Class Pages

At Khalsa Primary School each class is known by the birds that are mentioned in Sri Guru Granth Sahib Ji. Each bird has its own symbolic meaning and are used as a metaphor for the actions we commit as human beings. At the start of each academic year children learn the attributes and the symbolic meaning of each Bird of Sikhi, which is reinforced throughout the year to relate to the Sikh Ethos and the significance of the birds in the Sikh faith.


In Sikhi, the peacock is seen as a symbol of royalty and beauty. Guru Gobind Singh Ji created the Taus inspired by the peacock. The shape of the Kalgi the Gurus wore was inspired by the eyes within the tail display. The feathers are seen of great value as the peacock only naturally molts enough feathers to produce 2-3 Chaur Sahibs (royal whisks) a year, which can be seen in some Gurdwaras.

The peacock of the mind chirps, and receives the Word of the Shabad, in its mouth;

the Ambrosial Nectar of the Lord rains down, and the Sovereign Lord King is met.

Raag Gauree – Guru Raam Daas Ji – Sri Guru Granth Sahib Ji – Ang 172

In this Shabad, Guru Ji uses the very vivid and dramatic image of the peacock to help us see Gurbani in a more 4-dimensional way. Guru Ji likens the relationship of the peacock’s love of rain to the Gur Sikhs love of Amrit. This entire Shabad is a description of the absolute pure Anand we can receive from Naam.

From the pangti (line) mentioning the peacock what becomes apparent is also the relationship of the mind and the mouth. When we put the words of Gurbani into our mouth they will make the mind beautiful, like the peacock displaying its tail. Our mouths are reflection of our minds, if we drink the Amrit from Gurbani during our Nitnem and truly feel the Gurbani within our soul and connect, our words will become sweet and pure, just like the Amrit we receive.


Duck = murgaaee ਮੁਰਗਾਈ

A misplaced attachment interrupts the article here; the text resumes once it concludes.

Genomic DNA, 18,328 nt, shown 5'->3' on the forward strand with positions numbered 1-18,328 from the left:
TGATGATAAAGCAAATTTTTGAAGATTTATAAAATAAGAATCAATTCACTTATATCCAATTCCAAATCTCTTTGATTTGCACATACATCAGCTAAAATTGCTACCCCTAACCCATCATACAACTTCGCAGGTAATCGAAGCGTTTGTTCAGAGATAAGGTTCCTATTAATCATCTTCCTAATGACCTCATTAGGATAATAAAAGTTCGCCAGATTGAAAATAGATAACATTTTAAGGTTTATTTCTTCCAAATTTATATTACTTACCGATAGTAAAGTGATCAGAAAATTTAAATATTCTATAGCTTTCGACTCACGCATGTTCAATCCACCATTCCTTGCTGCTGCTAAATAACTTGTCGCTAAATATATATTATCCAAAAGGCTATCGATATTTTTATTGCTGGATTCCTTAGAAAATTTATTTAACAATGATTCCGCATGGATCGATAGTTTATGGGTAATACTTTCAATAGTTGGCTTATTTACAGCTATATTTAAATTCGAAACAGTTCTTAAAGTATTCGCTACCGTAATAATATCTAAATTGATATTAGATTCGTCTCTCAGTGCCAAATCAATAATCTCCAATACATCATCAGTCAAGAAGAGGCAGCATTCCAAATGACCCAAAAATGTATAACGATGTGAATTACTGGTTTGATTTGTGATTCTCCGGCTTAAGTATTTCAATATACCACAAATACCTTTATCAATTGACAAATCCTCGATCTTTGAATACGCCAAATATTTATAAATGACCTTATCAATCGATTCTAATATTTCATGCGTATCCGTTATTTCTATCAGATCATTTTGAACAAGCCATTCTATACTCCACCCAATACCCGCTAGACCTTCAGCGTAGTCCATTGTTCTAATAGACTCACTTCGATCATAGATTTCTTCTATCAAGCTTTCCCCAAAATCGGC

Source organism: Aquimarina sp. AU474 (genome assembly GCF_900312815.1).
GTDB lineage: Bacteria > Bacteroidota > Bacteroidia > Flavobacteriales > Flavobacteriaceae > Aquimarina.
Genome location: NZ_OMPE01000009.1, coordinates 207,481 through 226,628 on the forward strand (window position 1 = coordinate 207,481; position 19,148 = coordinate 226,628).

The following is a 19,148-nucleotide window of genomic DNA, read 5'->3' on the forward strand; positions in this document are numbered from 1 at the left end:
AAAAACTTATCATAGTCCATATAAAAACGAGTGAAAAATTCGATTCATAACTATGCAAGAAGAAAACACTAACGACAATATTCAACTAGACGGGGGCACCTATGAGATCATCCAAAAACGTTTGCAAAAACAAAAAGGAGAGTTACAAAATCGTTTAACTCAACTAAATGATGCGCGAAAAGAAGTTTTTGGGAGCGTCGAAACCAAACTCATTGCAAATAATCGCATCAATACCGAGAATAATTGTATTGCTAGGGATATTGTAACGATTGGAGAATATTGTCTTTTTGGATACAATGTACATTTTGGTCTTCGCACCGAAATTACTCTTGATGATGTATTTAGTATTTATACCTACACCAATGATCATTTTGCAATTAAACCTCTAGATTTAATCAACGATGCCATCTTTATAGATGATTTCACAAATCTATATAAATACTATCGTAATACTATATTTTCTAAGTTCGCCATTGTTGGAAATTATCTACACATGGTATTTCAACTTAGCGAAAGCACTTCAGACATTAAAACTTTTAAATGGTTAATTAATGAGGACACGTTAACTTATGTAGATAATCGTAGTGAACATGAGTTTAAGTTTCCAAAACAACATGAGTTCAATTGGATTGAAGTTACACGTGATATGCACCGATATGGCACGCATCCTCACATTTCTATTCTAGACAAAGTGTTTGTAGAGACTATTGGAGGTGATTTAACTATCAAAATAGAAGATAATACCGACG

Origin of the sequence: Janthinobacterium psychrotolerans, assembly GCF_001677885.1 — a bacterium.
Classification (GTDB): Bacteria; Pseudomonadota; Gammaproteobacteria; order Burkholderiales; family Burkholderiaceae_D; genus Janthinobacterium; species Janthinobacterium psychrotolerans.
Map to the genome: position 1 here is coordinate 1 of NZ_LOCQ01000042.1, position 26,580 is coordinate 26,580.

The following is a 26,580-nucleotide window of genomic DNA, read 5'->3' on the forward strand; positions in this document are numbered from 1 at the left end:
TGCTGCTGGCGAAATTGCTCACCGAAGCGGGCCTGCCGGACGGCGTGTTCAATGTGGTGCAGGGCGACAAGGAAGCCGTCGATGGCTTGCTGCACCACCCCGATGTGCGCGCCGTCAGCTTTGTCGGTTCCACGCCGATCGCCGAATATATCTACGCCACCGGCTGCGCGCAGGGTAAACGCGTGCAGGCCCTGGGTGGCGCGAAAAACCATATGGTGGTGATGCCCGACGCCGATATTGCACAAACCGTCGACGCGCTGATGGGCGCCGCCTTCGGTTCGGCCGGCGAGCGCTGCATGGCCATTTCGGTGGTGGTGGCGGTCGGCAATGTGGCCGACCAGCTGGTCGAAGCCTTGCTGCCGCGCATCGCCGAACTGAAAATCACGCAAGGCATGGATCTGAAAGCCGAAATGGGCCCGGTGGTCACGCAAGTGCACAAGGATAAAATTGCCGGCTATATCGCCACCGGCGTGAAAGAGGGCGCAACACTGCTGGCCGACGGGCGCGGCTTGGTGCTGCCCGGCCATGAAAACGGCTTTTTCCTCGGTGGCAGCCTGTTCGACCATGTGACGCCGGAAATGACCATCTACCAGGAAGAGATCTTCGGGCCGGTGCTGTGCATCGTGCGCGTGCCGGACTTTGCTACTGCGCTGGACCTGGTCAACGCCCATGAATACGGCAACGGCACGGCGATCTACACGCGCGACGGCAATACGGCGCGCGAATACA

The Murgaaee is mentioned a couple of times in Gurbani. Guru Ji uses the duck as a symbol of how to live amidst Maya (the temporary world and things) and too remain clean and pure by keeping the 5 values intact.

The lotus flower floats untouched upon the surface of the water, and the duck swims through the stream;

with one’s consciousness focused on the Word of the Shabad, one crosses over the terrifying world-ocean. O Nanak, chant the Naam, the Name of the Lord.

Raag Raamkalee – Guru Nanak Dev Ji – Sri Guru Granth Sahib Ji – Ang 938

The pangti (line) above is an answer to the Yogi’s question of how one can cross over the difficult and terrifying ocean (world), meaning how should one live their life amongst all the negativity. Guru Ji answers by using a two-part metaphor with the Murgaaee being one part. They say just as the lotus floats on top of the water and remains different, and the same way a duck remains in the water without its feathers becoming wet this is the way the saints/Sikhs/the holy should remain detached. So, if we see the world as an ocean it may occasionally become unstable, unexpected and unfamiliar beneath us however if we keep our focus on the state of the eternal permeating Shabad (rhythm/Hukam), we shall remain stable. Chanting the name of ‘The One’ through Gurbani, will become our protective barrier just like the same special coating over the feather of the duck that stop it from getting wet.


= ਤੋਤ tot / ਸੂਆ sooaa / ਸੂਹਟੁ soohat

The parrot is used as a metaphor in different ways in Gurbani. The story of Ganika the lustful lady is also mentioned often. She taught a parrot to say God’s Name which caused her to also repeat every day. Because of this she was liberated in her final moments.

Ganika was saved, when her parrot uttered the Lord’s Name.